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Answer Primary post question 250 words each. Respond to 3 Classmate 250 words each.

Primaary Post: Also remember these comprise what is referred to as the “primary post”, i.e., these should be posted in a single post with one response on top of the other. Each should be numbered to clearly show where the response to #1 ends and the response to #2 starts.

  1. What are some of the common organizational barriers to the communications process? Who is responsible for removing these barriers? Why so?
  2. Defend whether or not citizen oversight committees have had a positive impact on law enforcement, to include police accountability. As part of your response briefly include common pitfalls related to citizen led oversight committees of law enforcement and your solutions for avoiding those pitfalls.

Classmate 1 Max: What are some of the common organizational barriers to the communications process? Who is responsible for removing these barriers? Why so?

The communications process seems particularly susceptible to obstruction; while the nature of these barriers are varied, organizational ones can be significant and difficult to overcome. ThrouDefend whether or not citizen oversight committees have had a positive impact on law enforcement, to include police accountability. As part of your response briefly include common pitfalls related to citizen led oversight committees of law enforcement and your solutions for avoiding those pitfalls.

Due to current events and social sentiments, Citizen Oversight Committees have gained a significant amount of awareness with the public, but in truth they’ve been a tool for government accountability for almost 100 years. Though stood up sporadically over the years, they quicklu gained traction in the world of police accountability. For example, in 1980 there were 13 oversight agencies established and by 2000 there were more than 100 situated in almost every large city in the United States (Walker, 2001). That being said, not all oversight systems operate the same. Generally speaking, there are four main types: citizens investigating allegations of police misconduct and then recommending a finding to the head of the agency; officers investigate allegations, develop findings, and then the citizens review and recommend that the head of the agency approve or reject the findings; complainants appeal findings already reached by the agency and citizens review the appeals and make recommendations to the head of the agency; and an auditor investigates the process an agency uses and completes a report that is presented to the agency and community. Any of these formats may be followed, or even a combination of several, depending on the setup of each committee (Finn, 2000).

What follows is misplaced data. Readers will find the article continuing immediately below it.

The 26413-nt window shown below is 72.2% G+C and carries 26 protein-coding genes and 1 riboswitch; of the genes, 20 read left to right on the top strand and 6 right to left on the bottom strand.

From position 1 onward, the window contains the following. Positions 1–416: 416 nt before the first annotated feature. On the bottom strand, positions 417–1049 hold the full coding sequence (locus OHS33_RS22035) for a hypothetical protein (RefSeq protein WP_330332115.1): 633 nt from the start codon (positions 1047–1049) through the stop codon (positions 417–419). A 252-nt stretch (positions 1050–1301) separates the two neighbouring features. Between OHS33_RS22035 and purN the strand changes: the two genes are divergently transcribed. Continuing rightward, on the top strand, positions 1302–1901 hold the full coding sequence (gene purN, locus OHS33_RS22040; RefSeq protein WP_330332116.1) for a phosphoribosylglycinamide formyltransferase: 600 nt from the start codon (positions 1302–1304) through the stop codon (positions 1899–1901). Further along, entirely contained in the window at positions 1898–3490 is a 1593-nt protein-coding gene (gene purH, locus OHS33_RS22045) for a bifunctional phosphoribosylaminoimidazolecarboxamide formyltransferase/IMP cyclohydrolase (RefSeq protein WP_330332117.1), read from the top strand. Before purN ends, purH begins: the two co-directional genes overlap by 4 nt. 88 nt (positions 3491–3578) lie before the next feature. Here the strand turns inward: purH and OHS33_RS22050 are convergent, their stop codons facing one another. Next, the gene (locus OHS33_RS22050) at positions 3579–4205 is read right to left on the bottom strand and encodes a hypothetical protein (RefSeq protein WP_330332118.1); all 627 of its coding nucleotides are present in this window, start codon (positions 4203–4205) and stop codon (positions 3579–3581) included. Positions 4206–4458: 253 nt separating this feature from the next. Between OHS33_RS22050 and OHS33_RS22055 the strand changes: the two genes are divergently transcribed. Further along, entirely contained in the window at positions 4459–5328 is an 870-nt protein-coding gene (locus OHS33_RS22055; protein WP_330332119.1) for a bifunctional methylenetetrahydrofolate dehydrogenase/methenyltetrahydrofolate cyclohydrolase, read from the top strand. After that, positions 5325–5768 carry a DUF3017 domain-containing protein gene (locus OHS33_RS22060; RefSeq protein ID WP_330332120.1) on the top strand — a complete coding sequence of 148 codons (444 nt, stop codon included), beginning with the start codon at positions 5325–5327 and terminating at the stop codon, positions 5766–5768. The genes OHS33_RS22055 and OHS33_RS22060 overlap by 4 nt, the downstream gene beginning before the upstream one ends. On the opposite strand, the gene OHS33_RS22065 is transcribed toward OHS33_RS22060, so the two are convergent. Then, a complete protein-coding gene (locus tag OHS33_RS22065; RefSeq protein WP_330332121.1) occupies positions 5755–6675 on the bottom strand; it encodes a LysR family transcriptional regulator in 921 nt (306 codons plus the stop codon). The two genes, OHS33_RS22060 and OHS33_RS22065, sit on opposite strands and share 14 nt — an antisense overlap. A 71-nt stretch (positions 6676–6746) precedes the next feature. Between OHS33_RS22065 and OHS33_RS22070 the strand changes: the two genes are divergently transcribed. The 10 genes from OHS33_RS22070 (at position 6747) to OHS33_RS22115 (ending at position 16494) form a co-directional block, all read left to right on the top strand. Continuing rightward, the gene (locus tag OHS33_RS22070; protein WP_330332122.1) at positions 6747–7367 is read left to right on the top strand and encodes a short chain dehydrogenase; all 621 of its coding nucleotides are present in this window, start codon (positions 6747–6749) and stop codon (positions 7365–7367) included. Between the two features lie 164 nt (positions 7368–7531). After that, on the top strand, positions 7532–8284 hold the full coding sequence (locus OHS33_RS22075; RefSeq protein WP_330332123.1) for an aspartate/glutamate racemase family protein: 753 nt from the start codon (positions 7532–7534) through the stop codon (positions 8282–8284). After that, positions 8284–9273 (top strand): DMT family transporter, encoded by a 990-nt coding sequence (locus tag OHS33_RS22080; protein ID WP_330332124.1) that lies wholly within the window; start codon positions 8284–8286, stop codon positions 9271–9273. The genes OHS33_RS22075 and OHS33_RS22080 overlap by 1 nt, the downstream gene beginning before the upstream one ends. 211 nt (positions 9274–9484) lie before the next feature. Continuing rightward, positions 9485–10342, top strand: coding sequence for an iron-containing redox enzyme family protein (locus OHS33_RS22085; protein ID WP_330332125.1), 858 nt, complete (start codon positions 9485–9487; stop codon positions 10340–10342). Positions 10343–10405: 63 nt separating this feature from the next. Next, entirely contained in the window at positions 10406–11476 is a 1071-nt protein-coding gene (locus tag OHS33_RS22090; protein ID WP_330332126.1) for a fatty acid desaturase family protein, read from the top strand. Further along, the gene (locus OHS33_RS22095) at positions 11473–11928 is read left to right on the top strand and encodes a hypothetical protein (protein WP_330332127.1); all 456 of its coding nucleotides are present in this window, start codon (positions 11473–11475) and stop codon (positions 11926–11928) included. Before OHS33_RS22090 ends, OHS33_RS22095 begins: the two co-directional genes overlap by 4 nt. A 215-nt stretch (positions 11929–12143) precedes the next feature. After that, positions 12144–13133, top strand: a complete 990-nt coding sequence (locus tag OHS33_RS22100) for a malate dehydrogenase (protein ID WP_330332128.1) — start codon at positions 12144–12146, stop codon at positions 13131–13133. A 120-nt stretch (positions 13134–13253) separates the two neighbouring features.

That all being said, do they work? It seems an unfortunate reality that any oversight committee will be viewed as a contentious and threatening prospect to police officers because with these committees come the potential of harsher punishments and anti-police members. While the current social climate certainly lends credence to those beliefs it’s important to remember that many law enforcement administrators have observed several positive outcomes from having oversight committees implemented in their agency. For example, they’ve found that it improves buy-in from the community and the agency’s image; the quality of a department’s internal affairs investigations; and even the amending of policies and procedures. The recurring theme seemed to be that citizen reviews bring a fresh point of view and questions that actually improve long-held practices that aren’t best suited for today. In fact, in some cases the suggestions of these committees have made punishment less harsh and changed policy to reflect a more flexible and reasonable path (Finn, 2000). This seems intuitive as well, as I’ve seen firsthand how things are often done merely because “that’s how it’s always been done.” So there’s a real benefit to be had in facilitating change that would otherwise not be done because of its inherent discomfort. Furthermore, while it can be difficult and messy to correct a single officer’s misconduct, by integrating citizen feedback into policies and training, the culture of a department can be molded to create a widespread change commensurate with the times.